It turns out Wetherspoons' Brexit cheerleader Tim Martin can't name a single EU law he dislikes
Martin says his biggest ire with the European Union is the Eurozone (which Britain isn't a part of)
One of the stranger elements to the country's internal ramblings about the European Union has been the rise of Wetherspoons founder and chairman Tim Martin as a Brexit figurehead, even if he appears to know surprisingly little about one key aspect of the debate.
For many, the EU's impact on British laws was a key issue in the referendum and Martin is evidently trying to tap into that opinion.
"The main issue for me was you never knew where EU law began and British law ended," the 63-year-old told The Guardian journalist Owen Jones in a recent interview in a Southend Spoons.
However, when pressed on exactly which laws he dislikes, Martin stumbles, stating: "It's too dissective to boil it down to that.
"How would I know whether an individual law [is made by the EU]? I'm a barrister, it's almost impossible to know whether an individual law is made by the EU or the UK."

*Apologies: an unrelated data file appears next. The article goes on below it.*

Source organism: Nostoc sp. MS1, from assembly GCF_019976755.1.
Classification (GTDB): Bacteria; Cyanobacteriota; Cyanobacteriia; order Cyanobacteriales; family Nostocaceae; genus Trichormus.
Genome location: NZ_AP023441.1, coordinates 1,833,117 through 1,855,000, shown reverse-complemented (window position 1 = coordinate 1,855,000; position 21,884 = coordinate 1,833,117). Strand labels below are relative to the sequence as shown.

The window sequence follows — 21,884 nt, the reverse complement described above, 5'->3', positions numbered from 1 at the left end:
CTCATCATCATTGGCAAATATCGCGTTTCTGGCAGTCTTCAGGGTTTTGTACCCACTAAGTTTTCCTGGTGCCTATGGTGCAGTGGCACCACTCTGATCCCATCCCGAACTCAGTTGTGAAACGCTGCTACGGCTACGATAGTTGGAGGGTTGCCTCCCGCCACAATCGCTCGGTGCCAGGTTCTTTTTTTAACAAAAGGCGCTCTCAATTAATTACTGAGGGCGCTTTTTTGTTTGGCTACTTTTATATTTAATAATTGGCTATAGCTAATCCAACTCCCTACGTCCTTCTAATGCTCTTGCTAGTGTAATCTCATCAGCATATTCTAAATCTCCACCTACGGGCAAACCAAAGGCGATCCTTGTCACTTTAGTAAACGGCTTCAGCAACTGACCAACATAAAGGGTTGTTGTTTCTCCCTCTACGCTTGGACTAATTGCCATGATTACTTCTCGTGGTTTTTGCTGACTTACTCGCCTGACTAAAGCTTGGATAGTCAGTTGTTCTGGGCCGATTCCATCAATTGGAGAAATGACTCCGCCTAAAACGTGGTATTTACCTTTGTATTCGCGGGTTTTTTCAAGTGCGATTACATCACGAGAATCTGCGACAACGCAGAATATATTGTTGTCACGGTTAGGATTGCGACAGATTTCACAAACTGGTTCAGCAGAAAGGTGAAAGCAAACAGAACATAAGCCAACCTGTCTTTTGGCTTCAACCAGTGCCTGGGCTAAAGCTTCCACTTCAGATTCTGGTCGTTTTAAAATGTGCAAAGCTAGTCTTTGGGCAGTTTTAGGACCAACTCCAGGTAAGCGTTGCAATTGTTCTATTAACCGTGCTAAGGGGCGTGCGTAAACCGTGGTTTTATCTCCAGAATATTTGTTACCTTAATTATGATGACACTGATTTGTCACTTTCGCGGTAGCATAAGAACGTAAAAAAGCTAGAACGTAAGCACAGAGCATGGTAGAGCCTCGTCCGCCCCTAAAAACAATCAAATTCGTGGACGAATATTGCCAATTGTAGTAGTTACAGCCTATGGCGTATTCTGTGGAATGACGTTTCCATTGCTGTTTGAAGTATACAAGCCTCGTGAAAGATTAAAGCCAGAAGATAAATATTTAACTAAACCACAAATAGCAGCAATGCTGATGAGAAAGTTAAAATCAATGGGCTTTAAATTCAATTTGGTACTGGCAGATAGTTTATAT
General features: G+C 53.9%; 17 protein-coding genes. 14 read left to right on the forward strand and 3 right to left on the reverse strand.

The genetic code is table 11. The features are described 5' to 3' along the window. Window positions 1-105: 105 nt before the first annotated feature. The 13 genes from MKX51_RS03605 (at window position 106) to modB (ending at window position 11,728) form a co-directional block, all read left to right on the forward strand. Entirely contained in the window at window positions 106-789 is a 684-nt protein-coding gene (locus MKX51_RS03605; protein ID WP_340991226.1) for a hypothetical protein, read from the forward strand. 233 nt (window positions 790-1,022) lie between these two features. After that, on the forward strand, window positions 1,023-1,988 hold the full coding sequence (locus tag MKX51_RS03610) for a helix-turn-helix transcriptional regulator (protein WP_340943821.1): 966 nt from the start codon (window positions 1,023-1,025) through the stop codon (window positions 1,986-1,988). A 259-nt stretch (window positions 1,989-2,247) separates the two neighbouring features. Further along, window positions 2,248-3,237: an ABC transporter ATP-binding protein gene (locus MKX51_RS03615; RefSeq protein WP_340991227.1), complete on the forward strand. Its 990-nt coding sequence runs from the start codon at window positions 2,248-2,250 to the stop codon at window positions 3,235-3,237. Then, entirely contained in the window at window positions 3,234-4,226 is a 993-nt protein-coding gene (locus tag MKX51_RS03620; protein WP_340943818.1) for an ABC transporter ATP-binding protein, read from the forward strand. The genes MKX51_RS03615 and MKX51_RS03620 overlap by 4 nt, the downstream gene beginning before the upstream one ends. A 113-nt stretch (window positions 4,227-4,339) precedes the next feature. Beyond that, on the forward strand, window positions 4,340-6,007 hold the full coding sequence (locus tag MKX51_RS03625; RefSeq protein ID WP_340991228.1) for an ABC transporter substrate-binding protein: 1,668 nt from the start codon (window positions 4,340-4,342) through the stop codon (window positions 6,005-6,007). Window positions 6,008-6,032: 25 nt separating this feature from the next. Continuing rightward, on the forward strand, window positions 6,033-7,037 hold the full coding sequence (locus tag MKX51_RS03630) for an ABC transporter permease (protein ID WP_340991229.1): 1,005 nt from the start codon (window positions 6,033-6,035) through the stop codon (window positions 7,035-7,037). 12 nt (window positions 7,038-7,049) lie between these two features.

Which is an odd opinion to hear from a man currently touring his chain of pubs making speeches advocating a no-deal Brexit.
Later in the clip, Martin gives Jones an example of something he dislikes about the EU, namely the "huge pressure" Britain faced to join the European Exchange Rate Mechanism, which it declined to do between 1979 and 1990. It withdrew just two years later following a crash known as Black Wednesday.
On the Euro currency, Martin claimed: "70 per cent of the people thought it was inevitable that the UK would join. I don't like the Eurozone, I think it's very dangerous."
Chaos descends from there as the personalities clash, leading to Martin denouncing Jones as "rude and aggressive."
"It's a childish interview," he complains. "You've been on the Stella!"